fig 2 – my sketch showing how different personalities can be conveyed through the camera perspective 

References:

Durant, A (2017) How to convey emotion with animation: Falling for a 3D bin. Available online: https://www.pebblestudios.co.uk/2017/01/25/how-to-convey-emotion-with-animation-falling-for-a-3d-bin/ [Accessed 31/03/21].

Nikolaeva (2016) How to convey character’s personality through shape, variance and size. Available online: https://graphicmama.com/blog/conveying-characters-personality/ [Accessed 31/03/21].

Fig 1: Durant, A (2017) How to convey emotion with animation: Falling for a 3D bin. Available online: https://www.pebblestudios.co.uk/2017/01/25/how-to-convey-emotion-with-animation-falling-for-a-3d-bin/ [Accessed 31/03/21].

Animation Guides (n.d.) How to make character emotions more expressive in animation. Available online: https://www.animationguides.com/character-emotions-animation/ [Accesssed 31/03/21].

 

Creating Realistic Movement

Creating realistic movement for the characters is another crucial aspect in creating a great animation. It can help so many aspects within animation, including making the characters overall movement less awkward and expressing the characters emotion better. There are many methods in which animators can use to ensure the movements of their characters are more realistic.

The use of the 12 principles of animation are fundamental for the realistic movement of both characters and objects in all types of animation. These “were first introduced by animators Ollie Johnston and Frank Thomas in the book The Illusion of Life: Disney Animation, first released in 1981” (Coron 2021). Each principle was worked on and perfected over the years and the key principles are applied to all animations we see to this day. The principles form “the basis of all animation work, these principles are relevant for a number of different fields” (Coron, 2021), so I will definitely make sure I apply as many of these principles as I possibly can within my animation.

A great example of a method which uses physical real life movements to help create more realistic movement within animation would be through rotoscoping. This was invented by Max Fleischer in 1917 and “is a technique used in animation to trace over live-action motion picture footage frame by frame.” (Bedard, 2020). Fleischer first used this technique for his animated film Koko the Clown where “they filmed Max’s brother, Dave Fleischer dancing around in a clown costume on Max’s roof […] in front of a white sheet for contrast […] that film gave them individual frames of Koko moving around […] then they just played it back, frame by frame tracing what they needed.” (Vox, 2019). I feel that this is a fantastic method in creating realistic movement, because it literally uses real movement to do so. And, even though I won’t necessarily use it within my 3D animation, I can still take inspiration from this method by studying footage of real life movements and noting how certain aspects of the body moves when doing certain motions and trying my best to replicate that for my character.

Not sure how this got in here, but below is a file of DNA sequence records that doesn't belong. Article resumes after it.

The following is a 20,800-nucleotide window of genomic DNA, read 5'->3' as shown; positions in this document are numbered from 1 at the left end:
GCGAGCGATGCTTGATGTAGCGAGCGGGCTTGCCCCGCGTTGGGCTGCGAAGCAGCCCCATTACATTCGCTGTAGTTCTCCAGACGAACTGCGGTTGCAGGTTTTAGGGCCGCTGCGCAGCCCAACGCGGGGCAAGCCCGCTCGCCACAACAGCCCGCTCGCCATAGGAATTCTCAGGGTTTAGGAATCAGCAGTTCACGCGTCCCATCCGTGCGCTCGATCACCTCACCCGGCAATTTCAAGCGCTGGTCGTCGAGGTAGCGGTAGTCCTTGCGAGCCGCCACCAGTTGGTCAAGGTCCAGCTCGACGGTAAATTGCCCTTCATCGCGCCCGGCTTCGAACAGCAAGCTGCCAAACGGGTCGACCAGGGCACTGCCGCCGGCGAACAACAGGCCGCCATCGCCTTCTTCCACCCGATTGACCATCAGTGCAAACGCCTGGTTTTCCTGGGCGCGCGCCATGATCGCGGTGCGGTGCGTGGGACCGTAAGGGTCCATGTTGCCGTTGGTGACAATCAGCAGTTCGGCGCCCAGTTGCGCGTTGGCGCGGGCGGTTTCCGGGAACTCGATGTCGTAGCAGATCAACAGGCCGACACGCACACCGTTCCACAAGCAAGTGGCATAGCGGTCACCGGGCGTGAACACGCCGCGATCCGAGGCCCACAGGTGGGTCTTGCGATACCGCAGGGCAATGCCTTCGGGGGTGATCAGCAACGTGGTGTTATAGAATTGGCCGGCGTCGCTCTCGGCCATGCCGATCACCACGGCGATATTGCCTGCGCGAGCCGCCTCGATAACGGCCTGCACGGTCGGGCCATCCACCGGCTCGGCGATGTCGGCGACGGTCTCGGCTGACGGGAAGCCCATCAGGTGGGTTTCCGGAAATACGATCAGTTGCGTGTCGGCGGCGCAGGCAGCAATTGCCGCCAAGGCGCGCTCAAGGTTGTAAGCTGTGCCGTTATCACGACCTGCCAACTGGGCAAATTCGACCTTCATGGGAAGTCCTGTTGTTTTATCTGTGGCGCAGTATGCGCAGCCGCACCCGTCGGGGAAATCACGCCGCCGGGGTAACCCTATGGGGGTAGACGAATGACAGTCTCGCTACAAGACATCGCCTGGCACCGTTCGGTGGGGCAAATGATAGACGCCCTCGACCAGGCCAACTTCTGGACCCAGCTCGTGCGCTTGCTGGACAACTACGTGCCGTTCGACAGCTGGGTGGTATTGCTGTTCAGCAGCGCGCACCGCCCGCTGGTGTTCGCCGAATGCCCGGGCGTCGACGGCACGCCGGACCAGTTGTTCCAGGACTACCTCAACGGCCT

When it comes to rigging, this is also an important factor when it comes to creating realistic movement. Adding lots of controls will help with creating a more realistic movement – and often, the more controls there are, the more realistic the motions and expressions will be. In particular, creating human characters can be really challenging due to the sheer amount of facial expressions, emotions and muscle movements we have. A good example of this would be the main character of Woody from Pixars Toy Story. In their 1995 film, Toy Story 1, Woody only had 596 controls, but by 2019 in Toy Story 4, he had 7198. (Insider, 2021). You can see the different in Woodys movements and facial expressions which are clearly visible when comparing the video footage. 

Overall, there are many ways in which we can create realistic movements. I will have to implement this into my character, even though she is a stylised character, she is still a humanoid character and I would like her movements to be quite realistic. 

References:

Coron, T (2021) Understand Disney’s 12 principles of animation. Available online: https://www.creativebloq.com/advice/understand-the-12-principles-of-animation [Accessed 19/03/21]. 

Bedard, M (2020) What is rotoscope animation? The process explained. Available online: https://www.studiobinder.com/blog/what-is-rotoscope-animation-definition/ [Accessed 19/03/21]. 

Vox (2019) The trick that made animation realistic [Video]. Available online: youtube.com/watch?v=IS1hCSsmH1E&t=163s [Accessed 19/03/21].

Insider (2021) How Pixar’s Movement Animation Became So Realistic | Movies Insider [Video]. Available online: youtube.com/watch?v=QbhsMLD9Hb0 [Accessed 19/03/21].